Cowen has a story that involves, among other things, median income. Brynjolfsson came prepared with a story about why median income did not make the point that Cowen believed it did. Cowen came prepared with a story about why Brynjolfsson’s productivity statistics did not mean what he argued that they did. Seen as a struggle between contradicting narratives, the whole thing is really fascinating.
I find Brynjolfsson’s story much more appealing than Cowen’s, but both are perfectly coherent. Neither their appeal nor their coherence is really any help in figuring out if either of them are true.
Science is Storytelling
Science is a body of theories, and a theory is just a story about some specific aspect of the world we live in.
I think people tend to bristle when I say this because they think the implication is that science is as subjective as aesthetic taste, but that is not what I am saying. There is such a thing as a true story, or at least stories that are more or less accurate than one another. The fact that something is a story does not automatically relegate it to the same status as Little Red Riding Hood and general make believe.
What sets science apart from other bodies of stories is the powerful processes it has for filtering the more accurate and testable theories from those that are inferior in either or both regards.
Of course there are those who argue that science really is no different from fictional storytelling; but I find it hard to take this point of view seriously. Call my crazy, but I don’t think airplanes or the computer I’m typing this on came from nowhere.
Social Media is Storytelling
As people increasingly cluster into shared digital spaces like Facebook, Twitter, Tumblr, or Reddit, we are getting increasingly exposed to other people’s stories. This includes literally the ongoing stories of people’s lives–as they get married, graduate, or simply have breakfast–but also the stories that other people have invested in. From political ideologies to religious beliefs to celebrities’ lives, we are both connecting with others on the basis of which stories we have in common and getting exposed to the stories of people we’ve already connected with.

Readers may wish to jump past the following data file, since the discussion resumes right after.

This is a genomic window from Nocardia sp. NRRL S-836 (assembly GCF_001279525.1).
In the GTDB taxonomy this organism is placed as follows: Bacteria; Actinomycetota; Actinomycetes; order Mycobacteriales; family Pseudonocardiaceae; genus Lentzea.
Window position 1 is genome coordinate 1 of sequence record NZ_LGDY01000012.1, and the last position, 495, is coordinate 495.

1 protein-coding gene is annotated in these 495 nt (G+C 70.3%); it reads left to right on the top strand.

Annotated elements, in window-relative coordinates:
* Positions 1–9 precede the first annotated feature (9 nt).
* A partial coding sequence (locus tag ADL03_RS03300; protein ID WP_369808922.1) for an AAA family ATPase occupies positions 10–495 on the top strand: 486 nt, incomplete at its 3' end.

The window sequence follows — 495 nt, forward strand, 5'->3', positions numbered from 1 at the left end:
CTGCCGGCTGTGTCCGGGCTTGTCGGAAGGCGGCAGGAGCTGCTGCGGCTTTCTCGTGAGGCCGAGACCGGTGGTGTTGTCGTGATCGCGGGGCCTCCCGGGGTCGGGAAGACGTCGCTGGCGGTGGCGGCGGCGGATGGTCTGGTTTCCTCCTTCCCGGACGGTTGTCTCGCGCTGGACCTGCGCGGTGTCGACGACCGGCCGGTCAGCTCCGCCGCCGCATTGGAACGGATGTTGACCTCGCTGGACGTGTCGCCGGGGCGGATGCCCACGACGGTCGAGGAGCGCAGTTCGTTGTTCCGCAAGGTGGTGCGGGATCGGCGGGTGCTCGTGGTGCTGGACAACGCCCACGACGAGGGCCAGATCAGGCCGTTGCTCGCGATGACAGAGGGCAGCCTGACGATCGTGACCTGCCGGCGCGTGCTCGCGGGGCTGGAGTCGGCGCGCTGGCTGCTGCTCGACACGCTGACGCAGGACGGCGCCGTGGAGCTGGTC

The idea that the internet would result in “daily me” or “filter bubble” silos where we’re only ever exposed to what we want to be exposed to is the complete opposite of what is actually happening. The reality is that it is getting harder to avoid being exposed to a family member’s politics, or a friend’s interest in subject matter we find boring or offensive, or any subject that we want to avoid, without avoiding the internet entirely.
Just look at what happens when one story blows up and overshadows another that some people care about. People get angry and frustrated because the fact that others do not share their priorities means that the story they care about gets a lot less attention.
Adapting to life after the great digital migration will require more of a tolerance for being exposed to stories we may have no interest in or have a reflexive hostility towards.
Confession of a Story Hoarder
Storytelling is as close as I come to having something like religion. I love people’s stories; the stories of their lives and the stories they tell to make sense of this crazy and confusing world that we live in. Though I do not believe in the divine, a part of me enjoys the idea of one great storyteller who is writing all of this as we go along. I have a terrible memory for just about everything, but I will always remember your story if you choose to share it with me.
Without being pushy about it, I don’t think anyone should be afraid to share their stories. That’s what human life is all about! It’s how we connect with one another, it’s how we find meaning.
That’s all I have for this particular story. Hope you found it worth the time it took to read it.